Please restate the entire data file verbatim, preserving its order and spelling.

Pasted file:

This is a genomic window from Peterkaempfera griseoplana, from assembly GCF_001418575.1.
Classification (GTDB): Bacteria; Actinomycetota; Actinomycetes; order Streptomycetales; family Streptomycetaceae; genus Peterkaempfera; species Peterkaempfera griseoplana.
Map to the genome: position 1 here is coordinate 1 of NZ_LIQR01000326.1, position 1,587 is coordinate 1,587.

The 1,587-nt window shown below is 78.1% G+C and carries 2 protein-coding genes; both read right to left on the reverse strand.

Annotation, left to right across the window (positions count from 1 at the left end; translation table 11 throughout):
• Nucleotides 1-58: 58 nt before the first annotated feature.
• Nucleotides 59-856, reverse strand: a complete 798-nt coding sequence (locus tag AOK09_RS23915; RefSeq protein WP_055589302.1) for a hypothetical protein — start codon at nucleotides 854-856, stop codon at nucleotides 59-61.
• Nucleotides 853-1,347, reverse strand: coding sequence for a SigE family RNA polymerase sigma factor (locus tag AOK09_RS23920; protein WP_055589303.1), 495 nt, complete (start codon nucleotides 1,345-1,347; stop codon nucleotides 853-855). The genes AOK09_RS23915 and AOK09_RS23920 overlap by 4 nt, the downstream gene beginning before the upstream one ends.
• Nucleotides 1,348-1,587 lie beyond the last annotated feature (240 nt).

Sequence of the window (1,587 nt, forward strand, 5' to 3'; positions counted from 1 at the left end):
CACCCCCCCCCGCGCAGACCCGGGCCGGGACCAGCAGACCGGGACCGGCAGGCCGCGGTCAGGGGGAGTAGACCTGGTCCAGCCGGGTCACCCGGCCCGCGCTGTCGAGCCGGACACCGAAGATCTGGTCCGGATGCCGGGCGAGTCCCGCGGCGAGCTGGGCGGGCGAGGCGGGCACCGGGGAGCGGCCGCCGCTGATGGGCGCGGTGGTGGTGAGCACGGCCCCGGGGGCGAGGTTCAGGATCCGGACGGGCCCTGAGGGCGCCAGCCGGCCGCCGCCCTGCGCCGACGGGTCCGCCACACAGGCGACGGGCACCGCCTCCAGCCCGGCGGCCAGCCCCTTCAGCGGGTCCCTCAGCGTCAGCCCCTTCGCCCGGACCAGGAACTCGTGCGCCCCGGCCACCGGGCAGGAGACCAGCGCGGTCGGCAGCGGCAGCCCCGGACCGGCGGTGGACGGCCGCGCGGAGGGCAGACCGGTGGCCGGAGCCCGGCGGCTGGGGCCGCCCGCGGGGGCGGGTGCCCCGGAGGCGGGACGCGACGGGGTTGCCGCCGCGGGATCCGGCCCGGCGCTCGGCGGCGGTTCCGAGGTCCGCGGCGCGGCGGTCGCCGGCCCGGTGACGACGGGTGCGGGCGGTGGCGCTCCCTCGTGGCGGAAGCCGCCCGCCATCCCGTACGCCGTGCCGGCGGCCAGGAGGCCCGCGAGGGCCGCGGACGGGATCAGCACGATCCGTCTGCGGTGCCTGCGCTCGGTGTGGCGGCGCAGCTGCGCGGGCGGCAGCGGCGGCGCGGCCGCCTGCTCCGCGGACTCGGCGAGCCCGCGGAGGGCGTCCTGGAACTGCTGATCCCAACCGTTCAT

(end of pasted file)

This is a genomic window from Peterkaempfera griseoplana, from assembly GCF_001418575.1.
Classification (GTDB): Bacteria; Actinomycetota; Actinomycetes; order Streptomycetales; family Streptomycetaceae; genus Peterkaempfera; species Peterkaempfera griseoplana.
Map to the genome: position 1 here is coordinate 1 of NZ_LIQR01000326.1, position 1,587 is coordinate 1,587.

The 1,587-nt window shown below is 78.1% G+C and carries 2 protein-coding genes; both read right to left on the reverse strand.

Annotation, left to right across the window (positions count from 1 at the left end; translation table 11 throughout):
• Nucleotides 1-58: 58 nt before the first annotated feature.
• Nucleotides 59-856, reverse strand: a complete 798-nt coding sequence (locus tag AOK09_RS23915; RefSeq protein WP_055589302.1) for a hypothetical protein — start codon at nucleotides 854-856, stop codon at nucleotides 59-61.
• Nucleotides 853-1,347, reverse strand: coding sequence for a SigE family RNA polymerase sigma factor (locus tag AOK09_RS23920; protein WP_055589303.1), 495 nt, complete (start codon nucleotides 1,345-1,347; stop codon nucleotides 853-855). The genes AOK09_RS23915 and AOK09_RS23920 overlap by 4 nt, the downstream gene beginning before the upstream one ends.
• Nucleotides 1,348-1,587 lie beyond the last annotated feature (240 nt).

Sequence of the window (1,587 nt, forward strand, 5' to 3'; positions counted from 1 at the left end):
CACCCCCCCCCGCGCAGACCCGGGCCGGGACCAGCAGACCGGGACCGGCAGGCCGCGGTCAGGGGGAGTAGACCTGGTCCAGCCGGGTCACCCGGCCCGCGCTGTCGAGCCGGACACCGAAGATCTGGTCCGGATGCCGGGCGAGTCCCGCGGCGAGCTGGGCGGGCGAGGCGGGCACCGGGGAGCGGCCGCCGCTGATGGGCGCGGTGGTGGTGAGCACGGCCCCGGGGGCGAGGTTCAGGATCCGGACGGGCCCTGAGGGCGCCAGCCGGCCGCCGCCCTGCGCCGACGGGTCCGCCACACAGGCGACGGGCACCGCCTCCAGCCCGGCGGCCAGCCCCTTCAGCGGGTCCCTCAGCGTCAGCCCCTTCGCCCGGACCAGGAACTCGTGCGCCCCGGCCACCGGGCAGGAGACCAGCGCGGTCGGCAGCGGCAGCCCCGGACCGGCGGTGGACGGCCGCGCGGAGGGCAGACCGGTGGCCGGAGCCCGGCGGCTGGGGCCGCCCGCGGGGGCGGGTGCCCCGGAGGCGGGACGCGACGGGGTTGCCGCCGCGGGATCCGGCCCGGCGCTCGGCGGCGGTTCCGAGGTCCGCGGCGCGGCGGTCGCCGGCCCGGTGACGACGGGTGCGGGCGGTGGCGCTCCCTCGTGGCGGAAGCCGCCCGCCATCCCGTACGCCGTGCCGGCGGCCAGGAGGCCCGCGAGGGCCGCGGACGGGATCAGCACGATCCGTCTGCGGTGCCTGCGCTCGGTGTGGCGGCGCAGCTGCGCGGGCGGCAGCGGCGGCGCGGCCGCCTGCTCCGCGGACTCGGCGAGCCCGCGGAGGGCGTCCTGGAACTGCTGATCCCAACCGTTCAT